America Needs to COMPETE

America Needs to COMPETE

Although America once led the global race in clean tech innovation and investment, our country has been slipping behind the rest of the world for quite some time. Last year, China surpassed the U.S. in clean energy investment by an almost two-to-one margin, according to a recent report from The Pew Charitable Trusts. The other “Rising Tigers” in Asia are also nipping at our heels. Over the next five years, these countries will out-invest the U.S. in energy technology by at least three-to-one. That’s a scary prospect.

Tigers

Courtesy of Breakthrough Institute

So what exactly is causing this dramatic shift? The answer, in a word, is policy. Countries with robust national policy frameworks that include market-making mechanisms like a renewable electricity standard (RES), low-cost renewable energy financing and carbon pricing, are not only leading the race, they are blazing ever-faster ahead. Fortunately, there is hope that the U.S., dubbed the “Sleeping Giant” by the Breakthrough Institute and the Information Technology and Innovation Foundation (ITIF) in a November 2009 study, will soon wake up. The Breakthrough Institute and ITIF have teamed up once again, this time with the Brookings Institution, in producing a new report that calls for Congressional reauthorization of the America COMPETES Act. Among the study’s policy recommendations, the authors urge our lawmakers to:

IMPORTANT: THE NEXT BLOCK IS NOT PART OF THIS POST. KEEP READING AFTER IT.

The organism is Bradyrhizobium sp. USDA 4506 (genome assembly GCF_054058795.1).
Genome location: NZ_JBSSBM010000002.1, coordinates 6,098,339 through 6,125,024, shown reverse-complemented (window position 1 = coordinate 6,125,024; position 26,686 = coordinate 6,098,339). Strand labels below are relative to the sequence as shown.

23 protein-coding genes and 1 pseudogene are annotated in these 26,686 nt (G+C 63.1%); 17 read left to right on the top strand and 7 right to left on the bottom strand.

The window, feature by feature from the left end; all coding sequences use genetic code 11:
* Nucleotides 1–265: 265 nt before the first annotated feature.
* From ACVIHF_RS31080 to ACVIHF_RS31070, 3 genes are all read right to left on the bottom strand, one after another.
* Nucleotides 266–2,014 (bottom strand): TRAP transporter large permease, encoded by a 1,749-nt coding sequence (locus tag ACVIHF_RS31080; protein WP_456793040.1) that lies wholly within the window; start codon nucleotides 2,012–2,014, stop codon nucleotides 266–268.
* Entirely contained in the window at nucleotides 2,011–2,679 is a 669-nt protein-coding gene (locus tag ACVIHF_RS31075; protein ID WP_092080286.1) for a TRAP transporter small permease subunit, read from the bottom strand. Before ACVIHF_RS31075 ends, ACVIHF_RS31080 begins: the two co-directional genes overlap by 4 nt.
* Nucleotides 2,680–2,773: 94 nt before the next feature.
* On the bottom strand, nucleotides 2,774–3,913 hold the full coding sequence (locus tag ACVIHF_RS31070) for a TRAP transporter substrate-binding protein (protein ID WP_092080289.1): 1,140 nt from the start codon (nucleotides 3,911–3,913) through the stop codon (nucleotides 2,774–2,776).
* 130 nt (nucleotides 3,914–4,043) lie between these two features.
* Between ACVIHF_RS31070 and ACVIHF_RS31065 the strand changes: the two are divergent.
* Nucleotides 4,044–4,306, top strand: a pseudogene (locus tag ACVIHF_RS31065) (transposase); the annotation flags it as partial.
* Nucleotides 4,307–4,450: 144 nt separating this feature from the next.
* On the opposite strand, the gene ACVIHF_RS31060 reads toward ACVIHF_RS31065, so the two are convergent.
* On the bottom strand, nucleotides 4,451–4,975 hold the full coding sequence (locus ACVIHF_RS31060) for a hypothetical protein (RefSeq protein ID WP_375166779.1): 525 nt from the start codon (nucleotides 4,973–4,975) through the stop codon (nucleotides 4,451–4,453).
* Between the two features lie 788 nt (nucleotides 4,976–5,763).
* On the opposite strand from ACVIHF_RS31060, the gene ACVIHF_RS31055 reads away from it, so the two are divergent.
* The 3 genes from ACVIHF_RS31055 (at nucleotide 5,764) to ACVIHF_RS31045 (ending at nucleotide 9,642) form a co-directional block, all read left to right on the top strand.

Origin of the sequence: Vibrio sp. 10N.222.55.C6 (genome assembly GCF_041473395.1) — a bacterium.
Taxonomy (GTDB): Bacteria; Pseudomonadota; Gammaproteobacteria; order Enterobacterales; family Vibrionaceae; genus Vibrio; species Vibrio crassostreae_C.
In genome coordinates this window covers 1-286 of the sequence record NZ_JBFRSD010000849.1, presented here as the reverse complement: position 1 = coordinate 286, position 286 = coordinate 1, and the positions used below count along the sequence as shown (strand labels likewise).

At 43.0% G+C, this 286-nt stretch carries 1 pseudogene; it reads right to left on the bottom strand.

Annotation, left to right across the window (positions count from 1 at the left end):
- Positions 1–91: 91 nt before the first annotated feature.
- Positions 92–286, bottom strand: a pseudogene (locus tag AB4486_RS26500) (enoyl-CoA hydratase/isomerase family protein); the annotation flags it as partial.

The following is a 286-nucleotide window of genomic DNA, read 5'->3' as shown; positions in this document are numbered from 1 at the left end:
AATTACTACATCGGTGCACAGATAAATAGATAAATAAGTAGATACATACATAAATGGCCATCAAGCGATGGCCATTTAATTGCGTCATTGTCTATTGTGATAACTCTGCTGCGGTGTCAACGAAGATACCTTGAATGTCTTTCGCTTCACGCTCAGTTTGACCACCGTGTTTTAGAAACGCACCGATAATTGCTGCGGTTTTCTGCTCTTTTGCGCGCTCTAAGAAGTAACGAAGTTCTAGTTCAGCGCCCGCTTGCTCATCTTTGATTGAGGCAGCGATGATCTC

• Invest in a new generation of clean scientists and engineers
  • Invest in increasing funding for clean energy R&D at existing agencies and in new innovative programs like Energy Frontier Research Centers, DOE Innovation Hubs, and ARPA-E
  • Support American clean energy manufacturers with a new industrial innovation institute, new clean energy supply chain initiatives, and low-cost financing to help US manufacturers retool for the clean economy
  • Spur the development of clean energy industry clusters by funding new regional cluster initiatives and clean energy research consortia.

Additionally, the report calls for an extension of the Advanced Energy Manufacturing Tax Credit (MTC) [Section 48C] and the enactment of a “more robust” tax credit for R&D. Applied Materials certainly stands behind these policy recommendations and is hopeful that Congress will act swiftly and appropriately to ensure that America regains its competitive edge. There is reason to be optimistic. Late last month, the House passed the COMPETES Act handily, and we look forward to a similar outcome in the Senate.

As we look farther forward, though, we need to make permanent the MTC and its attendant renewable energy credits, and include solar manufacturing equipment within the MTC. Permanency in the tax code would not only greatly increase America’s competitiveness, but also give the long-term certainty necessary to spur additional renewable energy investment and employment.

As we wrote about our country’s lagging competitiveness on this very blog back in December, the “clean technology tigers are not waiting for [us]. They are busy charting their clean energy growth strategies, attracting investment and taking other steps to move them from the ‘poised’ position to the ‘dominant’ one. It’s time for the giant to awaken.”

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